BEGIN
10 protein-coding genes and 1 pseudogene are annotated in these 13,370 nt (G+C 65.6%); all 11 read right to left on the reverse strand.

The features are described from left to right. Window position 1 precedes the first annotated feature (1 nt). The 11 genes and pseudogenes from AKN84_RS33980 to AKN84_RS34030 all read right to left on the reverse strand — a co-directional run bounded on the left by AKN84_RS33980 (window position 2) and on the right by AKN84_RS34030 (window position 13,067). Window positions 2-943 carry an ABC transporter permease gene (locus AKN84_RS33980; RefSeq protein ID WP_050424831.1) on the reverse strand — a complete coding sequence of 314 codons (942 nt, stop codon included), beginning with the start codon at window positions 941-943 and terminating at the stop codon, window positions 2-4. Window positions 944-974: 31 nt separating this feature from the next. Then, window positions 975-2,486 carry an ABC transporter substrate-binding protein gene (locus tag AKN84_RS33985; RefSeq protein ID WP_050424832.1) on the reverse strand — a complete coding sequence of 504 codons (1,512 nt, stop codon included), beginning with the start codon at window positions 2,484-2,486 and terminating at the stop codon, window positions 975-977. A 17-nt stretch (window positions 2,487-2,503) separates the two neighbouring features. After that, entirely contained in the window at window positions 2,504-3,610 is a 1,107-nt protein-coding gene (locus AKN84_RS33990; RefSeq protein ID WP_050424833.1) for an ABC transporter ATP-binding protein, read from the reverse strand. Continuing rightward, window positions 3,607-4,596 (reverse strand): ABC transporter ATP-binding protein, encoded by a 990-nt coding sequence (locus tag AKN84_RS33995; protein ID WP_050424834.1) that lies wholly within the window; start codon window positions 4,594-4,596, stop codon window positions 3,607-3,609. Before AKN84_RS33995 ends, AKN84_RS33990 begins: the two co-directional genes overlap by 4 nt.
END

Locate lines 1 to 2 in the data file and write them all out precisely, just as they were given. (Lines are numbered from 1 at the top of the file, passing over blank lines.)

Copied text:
10 protein-coding genes and 1 pseudogene are annotated in these 13,370 nt (G+C 65.6%); all 11 read right to left on the reverse strand.

The features are described from left to right. Window position 1 precedes the first annotated feature (1 nt). The 11 genes and pseudogenes from AKN84_RS33980 to AKN84_RS34030 all read right to left on the reverse strand — a co-directional run bounded on the left by AKN84_RS33980 (window position 2) and on the right by AKN84_RS34030 (window position 13,067). Window positions 2-943 carry an ABC transporter permease gene (locus AKN84_RS33980; RefSeq protein ID WP_050424831.1) on the reverse strand — a complete coding sequence of 314 codons (942 nt, stop codon included), beginning with the start codon at window positions 941-943 and terminating at the stop codon, window positions 2-4. Window positions 944-974: 31 nt separating this feature from the next. Then, window positions 975-2,486 carry an ABC transporter substrate-binding protein gene (locus tag AKN84_RS33985; RefSeq protein ID WP_050424832.1) on the reverse strand — a complete coding sequence of 504 codons (1,512 nt, stop codon included), beginning with the start codon at window positions 2,484-2,486 and terminating at the stop codon, window positions 975-977. A 17-nt stretch (window positions 2,487-2,503) separates the two neighbouring features. After that, entirely contained in the window at window positions 2,504-3,610 is a 1,107-nt protein-coding gene (locus AKN84_RS33990; RefSeq protein ID WP_050424833.1) for an ABC transporter ATP-binding protein, read from the reverse strand. Continuing rightward, window positions 3,607-4,596 (reverse strand): ABC transporter ATP-binding protein, encoded by a 990-nt coding sequence (locus tag AKN84_RS33995; protein ID WP_050424834.1) that lies wholly within the window; start codon window positions 4,594-4,596, stop codon window positions 3,607-3,609. Before AKN84_RS33995 ends, AKN84_RS33990 begins: the two co-directional genes overlap by 4 nt.